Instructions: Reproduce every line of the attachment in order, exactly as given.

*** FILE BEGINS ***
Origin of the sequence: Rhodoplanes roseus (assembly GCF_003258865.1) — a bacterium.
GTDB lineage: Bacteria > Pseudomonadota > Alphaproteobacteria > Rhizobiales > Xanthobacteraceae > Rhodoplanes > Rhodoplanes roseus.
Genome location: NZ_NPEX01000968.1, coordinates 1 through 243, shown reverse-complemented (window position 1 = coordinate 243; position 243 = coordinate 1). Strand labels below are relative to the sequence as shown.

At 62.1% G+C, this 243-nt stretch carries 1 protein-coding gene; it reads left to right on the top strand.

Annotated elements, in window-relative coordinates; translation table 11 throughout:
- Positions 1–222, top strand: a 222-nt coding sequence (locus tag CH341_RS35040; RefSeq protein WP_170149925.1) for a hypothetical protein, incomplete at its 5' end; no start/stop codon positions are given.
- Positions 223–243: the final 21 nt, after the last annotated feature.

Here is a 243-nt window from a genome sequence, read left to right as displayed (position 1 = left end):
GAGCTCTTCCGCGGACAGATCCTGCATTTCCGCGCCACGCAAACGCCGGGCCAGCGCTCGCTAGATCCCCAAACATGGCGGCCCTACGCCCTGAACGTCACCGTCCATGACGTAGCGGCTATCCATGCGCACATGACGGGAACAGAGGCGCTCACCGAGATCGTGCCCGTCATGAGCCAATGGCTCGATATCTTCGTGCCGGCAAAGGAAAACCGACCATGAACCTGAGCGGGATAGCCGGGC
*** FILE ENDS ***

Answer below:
Origin of the sequence: Rhodoplanes roseus (assembly GCF_003258865.1) — a bacterium.
GTDB lineage: Bacteria > Pseudomonadota > Alphaproteobacteria > Rhizobiales > Xanthobacteraceae > Rhodoplanes > Rhodoplanes roseus.
Genome location: NZ_NPEX01000968.1, coordinates 1 through 243, shown reverse-complemented (window position 1 = coordinate 243; position 243 = coordinate 1). Strand labels below are relative to the sequence as shown.

At 62.1% G+C, this 243-nt stretch carries 1 protein-coding gene; it reads left to right on the top strand.

Annotated elements, in window-relative coordinates; translation table 11 throughout:
- Positions 1–222, top strand: a 222-nt coding sequence (locus tag CH341_RS35040; RefSeq protein WP_170149925.1) for a hypothetical protein, incomplete at its 5' end; no start/stop codon positions are given.
- Positions 223–243: the final 21 nt, after the last annotated feature.

Here is a 243-nt window from a genome sequence, read left to right as displayed (position 1 = left end):
GAGCTCTTCCGCGGACAGATCCTGCATTTCCGCGCCACGCAAACGCCGGGCCAGCGCTCGCTAGATCCCCAAACATGGCGGCCCTACGCCCTGAACGTCACCGTCCATGACGTAGCGGCTATCCATGCGCACATGACGGGAACAGAGGCGCTCACCGAGATCGTGCCCGTCATGAGCCAATGGCTCGATATCTTCGTGCCGGCAAAGGAAAACCGACCATGAACCTGAGCGGGATAGCCGGGC